And yet, not so much as a sniffle.  But of course the tooth became ever looser.  Ethan even packed his little tooth pillow pouch in case the tooth popped out while we were away.  You know, so the tooth fairy could find us.  Alas, the tooth stayed relatively put (as in, Ethan could shove it almost out of his mouth with his tongue, but it stayed attached and bounced back into its assigned spot in his mouth when he pulled his tongue back.  Um.  Puke.) It wasn't until Thursday night, when I was out to dinner in the city with a friend that I received a text message from Husband which contained a picture of Ethan's mouth, tooth #3 conspicuously missing from the line up.

THREE teeth in two weeks.  I don't recall that sort of rapid succession in my own childhood.  I guess they don't make baby teeth the way they used to.

Now all seems calm in the child's mouth for the time being.  Except the two adult teeth protruding into the space vacated by the three baby teeth?  They are coming in all kinds of janky--like in a "V" shape, which is so not what they're supposed to look like, right?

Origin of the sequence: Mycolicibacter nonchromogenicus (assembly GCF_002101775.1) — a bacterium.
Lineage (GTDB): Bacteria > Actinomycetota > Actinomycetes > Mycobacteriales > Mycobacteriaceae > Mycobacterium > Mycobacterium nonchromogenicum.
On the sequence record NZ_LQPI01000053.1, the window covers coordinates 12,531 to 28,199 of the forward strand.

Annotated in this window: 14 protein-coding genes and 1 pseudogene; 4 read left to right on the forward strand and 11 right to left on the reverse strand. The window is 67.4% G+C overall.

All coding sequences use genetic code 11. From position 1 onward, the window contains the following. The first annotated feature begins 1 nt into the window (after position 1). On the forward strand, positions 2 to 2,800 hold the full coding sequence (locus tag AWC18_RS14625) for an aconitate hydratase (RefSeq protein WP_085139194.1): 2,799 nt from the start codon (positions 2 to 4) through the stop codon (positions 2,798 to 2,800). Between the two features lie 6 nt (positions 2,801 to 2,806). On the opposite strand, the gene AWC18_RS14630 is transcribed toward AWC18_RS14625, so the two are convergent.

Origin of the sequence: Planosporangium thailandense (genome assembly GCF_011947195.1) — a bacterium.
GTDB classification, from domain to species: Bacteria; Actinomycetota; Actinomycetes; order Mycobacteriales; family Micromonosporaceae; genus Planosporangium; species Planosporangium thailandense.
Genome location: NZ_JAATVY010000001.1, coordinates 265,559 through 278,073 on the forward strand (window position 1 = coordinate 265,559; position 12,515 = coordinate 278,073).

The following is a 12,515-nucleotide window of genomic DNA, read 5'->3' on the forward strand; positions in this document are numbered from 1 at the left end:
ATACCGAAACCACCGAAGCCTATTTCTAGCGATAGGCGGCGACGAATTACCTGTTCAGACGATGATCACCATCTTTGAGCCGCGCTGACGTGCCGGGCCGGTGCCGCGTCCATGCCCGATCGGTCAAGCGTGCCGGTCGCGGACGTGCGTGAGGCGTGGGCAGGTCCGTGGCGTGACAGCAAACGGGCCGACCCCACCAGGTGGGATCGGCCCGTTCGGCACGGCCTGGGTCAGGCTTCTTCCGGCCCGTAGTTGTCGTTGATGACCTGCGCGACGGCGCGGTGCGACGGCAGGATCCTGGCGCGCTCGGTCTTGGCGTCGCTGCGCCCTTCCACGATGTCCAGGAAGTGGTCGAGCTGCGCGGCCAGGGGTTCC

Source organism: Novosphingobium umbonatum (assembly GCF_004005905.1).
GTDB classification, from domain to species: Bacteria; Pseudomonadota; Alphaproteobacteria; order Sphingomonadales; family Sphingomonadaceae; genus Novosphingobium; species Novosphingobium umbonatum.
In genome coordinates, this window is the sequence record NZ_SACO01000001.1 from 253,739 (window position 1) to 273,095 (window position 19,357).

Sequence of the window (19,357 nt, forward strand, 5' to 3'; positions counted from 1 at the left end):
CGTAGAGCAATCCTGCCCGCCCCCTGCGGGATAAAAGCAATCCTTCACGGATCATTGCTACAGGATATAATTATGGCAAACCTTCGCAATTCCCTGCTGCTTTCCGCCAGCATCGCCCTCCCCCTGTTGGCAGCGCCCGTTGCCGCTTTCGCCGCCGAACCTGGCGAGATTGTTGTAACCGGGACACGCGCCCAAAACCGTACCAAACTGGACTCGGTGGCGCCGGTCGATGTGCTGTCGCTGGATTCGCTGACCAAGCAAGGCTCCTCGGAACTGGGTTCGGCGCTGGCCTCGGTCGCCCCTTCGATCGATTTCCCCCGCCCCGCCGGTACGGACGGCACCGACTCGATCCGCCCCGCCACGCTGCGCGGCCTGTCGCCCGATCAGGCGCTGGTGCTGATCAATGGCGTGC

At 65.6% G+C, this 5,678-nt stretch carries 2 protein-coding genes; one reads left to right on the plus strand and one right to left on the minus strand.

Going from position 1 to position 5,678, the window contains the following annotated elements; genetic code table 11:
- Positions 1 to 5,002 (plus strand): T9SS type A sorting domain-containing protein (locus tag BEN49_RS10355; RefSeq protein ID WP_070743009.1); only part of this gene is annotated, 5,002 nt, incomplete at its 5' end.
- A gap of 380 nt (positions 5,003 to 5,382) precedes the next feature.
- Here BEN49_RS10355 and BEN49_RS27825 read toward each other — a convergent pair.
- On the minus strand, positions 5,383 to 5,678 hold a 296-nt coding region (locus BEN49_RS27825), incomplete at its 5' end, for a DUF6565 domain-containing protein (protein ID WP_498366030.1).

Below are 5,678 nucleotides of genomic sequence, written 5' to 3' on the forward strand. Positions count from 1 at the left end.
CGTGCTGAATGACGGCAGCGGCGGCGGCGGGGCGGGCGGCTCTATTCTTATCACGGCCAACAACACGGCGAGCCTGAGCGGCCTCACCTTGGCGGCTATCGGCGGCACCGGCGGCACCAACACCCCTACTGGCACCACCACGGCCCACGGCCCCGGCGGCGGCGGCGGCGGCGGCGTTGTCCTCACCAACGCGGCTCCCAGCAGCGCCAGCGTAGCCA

I wonder if the tooth fairy kicks in for braces.

Friday, July 13, 2012

Vacation hangover

Vacation was all kinds of fabulousness, complete with mini-family reunions and bittersweet nostalgia, as well as speed-boat joy rides and lazy cocktails by the pool.  So really, perfection.

And that makes getting back into the swing of things so unappealing.  Truth be told, I did have brief moments on our last two days of vacation, after staying in others' homes for so long, of a frenetic need to go home and clean & organize my own home.  Some sort of primal nesting need to be in my own space, with my own things and to make them seem all shiny and new.

That lasted until about the 2nd day of being home, after cleaning the living room, kitchen & bathrooms top to bottom (which I'd done before I left, too. So....weird). I also starting clearing out the "office" room, which in theory is for Husband's at-home work & my writing, but in the ten months we've lived in the house, no at-home work OR writing has been done in there.  Technically there are two desks in the room, but until the other day, you'd have been hard-pressed to find them under everything else.  On Tuesday I tore my "side" of the room apart and reassembled it into a cozy little writer's nook.  This simply means that I moved all the crap to Husband's side of the room because at this point, he and I both know his at-home work gets done on the couch in the living room.  I'll get to clearing that all out, too, eventually--maybe after our next vacation.